DĀREMĪ, ABŪ SAʿĪD ʿOṮMĀN b. Saʿīd b. Ḵāled SEJESTĀNĪ, Persian traditionist and jurist (b. ca. 200/816, d. Herat Ḏu’l-ḥejja 280/February 894, sometimes incorrectly reported as 282/896). He belonged to a family of Sejestānī cloth merchants and was educated in a Hanafite environment. Through extensive travel, probably in connection with his business, he became acquainted with Hadith scholarship in Iraq, Syria, and Egypt. In Baghdad he met (Aḥmad) Ebn Ḥanbal (q.v.; 164-241/780-855), but his main teacher seems to have been Yaḥyā b. Maʿīn (d. 233/847), from whom he preserved a collection of notes on earlier traditionists, among them eastern Persian Hanafites like Ebrāhīm b. Rostam Marvazī (cf. Ebn Abi’l-Wafāʾ, I, p. 38). In Egypt he studied with (Abū ʿAbd-Allāh Moḥammad) Šāfeʿī’s most important pupil, Yūsof b. Yaḥyā Bowayṭī (d. 231/846). These contacts seem to have led him to a more rigorous reliance on tradition when he settled finally in Herat.
Abū ʿĀṣem Moḥammad ʿAbbādī, who came from the same city, reported (pp. 45 ff.) that Dāremī joined the Shafiʿites, though they had probably not yet succeeded in establishing themselves in the area. As a result, he clashed with the Karrāmīya, adherents of (Abū ʿAbd-Allāh Moḥammad) Ebn Karrām (d. 255/869), who had Hanafite leanings and were less scrupulous in dealing with Hadith, and was forced to leave Herat; a sojourn in Jorjān is attested for the year 273/886-87 (Sahmī, p. 258 no. 505; for additional details, see Ebn Abī Yaʿlā, I, p. 221 no. 298; Sobkī, Ṭabaqāt (Cairo2), pp. 302 ff. no. 71; Ḏahabī, XIII, pp. 319 ff. no. 148; Sezgin, GAS I, pp. 600-01).
Dāremī’s discontent with antitraditionist tendencies persisting among eastern Persian Hanafites is reflected in his two surviving books, both directed at the so-called Jahmīya, a group of theologians, especially influential in Persia, who, because of their transcendentalist and antianthropomorphic outlook, were connected by their opponents with the early Islamic thinker Jahm b. Ṣafwān (executed 128/746); they drew their ideas mainly from the Baghdad Hanafite jurist Bešr Marīsī (d. 218/833). In his Radd ʿala’l-Jahmīya (ed. G. Vitestam, Lund and Leiden, 1960)Dāremī followed the line of Ebn Ḥanbal’s Radd ʿala’l-Zanādeqa wa’l-Jahmīya, attempting to prove that the Jahmīs were heretics and therefore deserved capital punishment. He was criticized for this fanaticism by an unknown individual who had met Bešr personally and maintained that Jahmī theology lay within the radius of normal doctrinal differences. This critic cited Moḥammad b. Šojāʿ Ṯaljī (d. 266/880), whose views were highly influential among Persian jurists and who, like Marīsī, had not completely rejected the traditions adduced against Jahmī theology; both had instead simply interpreted them in metaphorical terms. This attack led Dāremī to write Radd ʿala’l-Marīsī al-ʿanīd (ed. M. Ḥ. Feqī, Cairo, 1939; for a more recent reprint of both Dāremī’s works, see ʿA. S. Naššār and ʿA. J. Ṭālebī, ʿAqāʾed al-salaf, Alexandria, 1971, pp. 254 ff., 359 ff.), in which he in no way softened the aggressiveness of his style.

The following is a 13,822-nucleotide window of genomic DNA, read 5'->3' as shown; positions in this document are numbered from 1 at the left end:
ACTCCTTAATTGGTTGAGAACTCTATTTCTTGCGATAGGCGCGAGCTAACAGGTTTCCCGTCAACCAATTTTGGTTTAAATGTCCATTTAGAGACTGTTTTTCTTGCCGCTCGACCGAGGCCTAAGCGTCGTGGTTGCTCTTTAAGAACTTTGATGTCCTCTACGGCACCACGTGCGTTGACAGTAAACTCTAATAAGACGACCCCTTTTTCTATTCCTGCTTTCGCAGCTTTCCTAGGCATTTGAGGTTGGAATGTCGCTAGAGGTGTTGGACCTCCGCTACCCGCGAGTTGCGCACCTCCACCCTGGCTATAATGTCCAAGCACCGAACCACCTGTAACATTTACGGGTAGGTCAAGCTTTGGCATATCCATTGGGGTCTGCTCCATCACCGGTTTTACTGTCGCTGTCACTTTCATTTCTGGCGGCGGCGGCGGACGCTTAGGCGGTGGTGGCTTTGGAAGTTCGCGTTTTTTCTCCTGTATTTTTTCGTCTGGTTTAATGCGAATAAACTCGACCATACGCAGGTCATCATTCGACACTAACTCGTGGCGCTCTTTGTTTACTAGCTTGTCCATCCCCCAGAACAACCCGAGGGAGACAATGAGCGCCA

Abū ʿĀṣem Moḥammad ʿAbbādī, Ṭabaqāt al-foqahāʾ al-Šāfeʿīya, ed. G. Vitestam, Leiden, 1964.
Šams-al-Dīn Abū ʿAbd-Allāh Moḥammad Ḏahabī, Sīar aʿlām al-nobalāʾ, ed. Š. Arnāʾūt, Beirut, 1401/1981.
ʿAbd-al-Qāder Ebn Abi’l-Wafāʾ, al-Jawāher al-możīʿa fī ṭabaqāt al-Ḥanafīya, 2 vols., Hyderabad, 1332/1914.
Abu’l-Ḥosayn Moḥammad Ebn Abī Yaʿlā, Ṭabaqāt al-Ḥanābela, ed. M.-Ḥ. Feqī, 2 vols., Cairo, 1952.
J. van Ess, Theologie und Gesellschaft im 2. und 3. Jahrhundert Hidschra, Berlin, 1991, II, p. 71; III, pp. 181-82.
Ḥamza b. Yūsof Sahmī, Tārīḵ Jorjān, Hyderabad, 1369/1950.
(JOSEF VAN ESS)
(Josef van Ess)
Originally Published: December 15, 1994
Last Updated: November 17, 2011
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Vol. VII, Fasc. 1, pp. 31-32